Drones build and repair structures in flight


Sobserving gathering storms, exploring and mapping inaccessible terrain, delivering medicines to hard-to-reach areas, or helping with archaeological field research - drones have become indispensable in research and technology. Researchers from Imperial College in London and the Swiss research center Empa present a new application for the flying robots in the current issue of the journal "Nature". Mirko Kovac and his colleagues use drones to print structures.

The researchers working with Kovac were inspired by the working methods of natural master builders such as bees and wasps. Their fleet currently consists of two drones, each with different tasks: While one drone is spraying liquid construction material onto a base, which then hardens, another, smaller drone is monitoring the construction progress.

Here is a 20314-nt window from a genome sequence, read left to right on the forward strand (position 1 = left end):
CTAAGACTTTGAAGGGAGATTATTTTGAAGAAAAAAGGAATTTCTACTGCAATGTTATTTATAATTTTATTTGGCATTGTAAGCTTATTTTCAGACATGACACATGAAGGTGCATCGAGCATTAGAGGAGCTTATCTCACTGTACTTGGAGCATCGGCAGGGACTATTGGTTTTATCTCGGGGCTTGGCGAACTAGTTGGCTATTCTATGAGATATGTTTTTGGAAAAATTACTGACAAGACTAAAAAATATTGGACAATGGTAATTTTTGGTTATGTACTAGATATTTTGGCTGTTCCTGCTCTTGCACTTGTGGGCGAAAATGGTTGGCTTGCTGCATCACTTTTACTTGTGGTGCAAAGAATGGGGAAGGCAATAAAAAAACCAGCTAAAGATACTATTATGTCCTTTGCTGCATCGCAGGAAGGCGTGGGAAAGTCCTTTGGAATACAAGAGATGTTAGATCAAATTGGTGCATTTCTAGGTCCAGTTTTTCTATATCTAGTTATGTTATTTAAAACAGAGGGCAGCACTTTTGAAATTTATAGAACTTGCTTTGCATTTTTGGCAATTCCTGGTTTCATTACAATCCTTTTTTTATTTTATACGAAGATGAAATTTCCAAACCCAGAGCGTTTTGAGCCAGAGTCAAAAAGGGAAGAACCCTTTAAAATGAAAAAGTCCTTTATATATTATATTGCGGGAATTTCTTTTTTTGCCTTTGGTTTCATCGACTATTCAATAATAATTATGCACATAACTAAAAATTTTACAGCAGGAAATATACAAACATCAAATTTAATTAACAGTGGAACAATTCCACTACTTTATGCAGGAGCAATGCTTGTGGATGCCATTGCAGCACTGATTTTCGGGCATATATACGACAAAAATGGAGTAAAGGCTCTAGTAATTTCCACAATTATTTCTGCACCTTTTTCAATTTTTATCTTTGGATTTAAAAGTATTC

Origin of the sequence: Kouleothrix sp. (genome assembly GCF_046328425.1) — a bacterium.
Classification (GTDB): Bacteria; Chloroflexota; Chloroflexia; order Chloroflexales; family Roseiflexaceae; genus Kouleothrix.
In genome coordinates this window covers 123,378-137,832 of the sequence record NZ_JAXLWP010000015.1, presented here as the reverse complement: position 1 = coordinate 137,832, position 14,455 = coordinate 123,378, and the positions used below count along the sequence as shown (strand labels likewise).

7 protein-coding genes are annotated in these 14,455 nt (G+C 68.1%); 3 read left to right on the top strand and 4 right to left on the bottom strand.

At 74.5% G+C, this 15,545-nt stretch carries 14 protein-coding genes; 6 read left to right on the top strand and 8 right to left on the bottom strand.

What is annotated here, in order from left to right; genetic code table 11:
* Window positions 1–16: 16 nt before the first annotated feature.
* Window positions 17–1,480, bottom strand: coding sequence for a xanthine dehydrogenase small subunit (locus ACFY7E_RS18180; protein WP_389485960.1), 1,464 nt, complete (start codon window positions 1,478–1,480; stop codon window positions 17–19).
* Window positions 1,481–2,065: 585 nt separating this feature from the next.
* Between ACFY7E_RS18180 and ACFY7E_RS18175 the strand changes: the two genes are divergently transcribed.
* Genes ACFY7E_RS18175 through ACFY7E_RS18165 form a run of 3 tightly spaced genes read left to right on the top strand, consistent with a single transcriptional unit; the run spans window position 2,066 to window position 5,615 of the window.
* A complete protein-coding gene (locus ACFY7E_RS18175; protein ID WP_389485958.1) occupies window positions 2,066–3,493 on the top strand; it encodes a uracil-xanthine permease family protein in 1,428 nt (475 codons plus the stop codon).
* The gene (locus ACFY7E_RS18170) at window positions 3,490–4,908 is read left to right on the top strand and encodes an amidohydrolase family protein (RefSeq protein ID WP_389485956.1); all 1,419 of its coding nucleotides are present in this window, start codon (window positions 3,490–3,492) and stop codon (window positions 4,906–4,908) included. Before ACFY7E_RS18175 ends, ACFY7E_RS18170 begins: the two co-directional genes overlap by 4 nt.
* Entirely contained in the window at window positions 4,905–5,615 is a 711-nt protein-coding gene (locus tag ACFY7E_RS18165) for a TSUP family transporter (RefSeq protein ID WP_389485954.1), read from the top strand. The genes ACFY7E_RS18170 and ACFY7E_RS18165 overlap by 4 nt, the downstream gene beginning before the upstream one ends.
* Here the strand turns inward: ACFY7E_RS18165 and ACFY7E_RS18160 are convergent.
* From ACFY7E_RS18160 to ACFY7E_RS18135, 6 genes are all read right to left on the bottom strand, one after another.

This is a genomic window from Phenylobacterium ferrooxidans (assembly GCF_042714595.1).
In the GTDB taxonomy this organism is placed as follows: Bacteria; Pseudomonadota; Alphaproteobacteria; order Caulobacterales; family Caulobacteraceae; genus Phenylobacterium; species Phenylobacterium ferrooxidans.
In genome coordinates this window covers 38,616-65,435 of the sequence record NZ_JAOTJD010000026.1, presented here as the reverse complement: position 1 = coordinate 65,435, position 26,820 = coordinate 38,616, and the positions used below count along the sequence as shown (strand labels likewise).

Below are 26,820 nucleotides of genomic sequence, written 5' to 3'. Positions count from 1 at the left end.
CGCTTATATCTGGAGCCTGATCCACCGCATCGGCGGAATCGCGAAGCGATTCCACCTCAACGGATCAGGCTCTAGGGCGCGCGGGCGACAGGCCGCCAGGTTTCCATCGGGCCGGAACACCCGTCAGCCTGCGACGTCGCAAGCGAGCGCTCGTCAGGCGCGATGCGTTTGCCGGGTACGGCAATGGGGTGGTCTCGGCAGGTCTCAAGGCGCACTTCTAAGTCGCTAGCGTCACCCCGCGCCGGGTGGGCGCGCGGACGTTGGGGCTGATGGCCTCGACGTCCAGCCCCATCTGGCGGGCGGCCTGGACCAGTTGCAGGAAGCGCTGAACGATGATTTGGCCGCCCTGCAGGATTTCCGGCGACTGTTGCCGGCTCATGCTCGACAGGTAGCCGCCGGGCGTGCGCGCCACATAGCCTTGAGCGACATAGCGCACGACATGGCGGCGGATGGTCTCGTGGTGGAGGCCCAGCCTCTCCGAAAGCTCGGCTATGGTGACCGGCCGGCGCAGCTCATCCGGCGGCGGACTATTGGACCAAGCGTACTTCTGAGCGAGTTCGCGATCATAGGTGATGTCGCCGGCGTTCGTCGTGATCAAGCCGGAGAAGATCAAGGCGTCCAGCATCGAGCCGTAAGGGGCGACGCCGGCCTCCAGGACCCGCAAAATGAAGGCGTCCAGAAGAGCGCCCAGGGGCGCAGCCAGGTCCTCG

In doing so, she checks whether the specified construction plan is being followed. She transmits her feedback to the construction drone. If the control drone is satisfied, the construction drone continues to print, otherwise it changes its strategy. In this way, the desired structure grows layer by layer.

Construction drone sprays a special mortar onto a base


Construction drone sprays a special mortar onto a base
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Image: University College London


The two drones essentially work autonomously, as the researchers write. They are only overseen by a human controller who oversees the build process and only intervenes when necessary.

In a feasibility study, two drones printed a polyurethane-based tower around two meters high. They then used a special mortar to create an 18 centimeter high cylinder consisting of 28 layers. The manufacturing accuracy for both structures was five millimeters, as specified in the specification.



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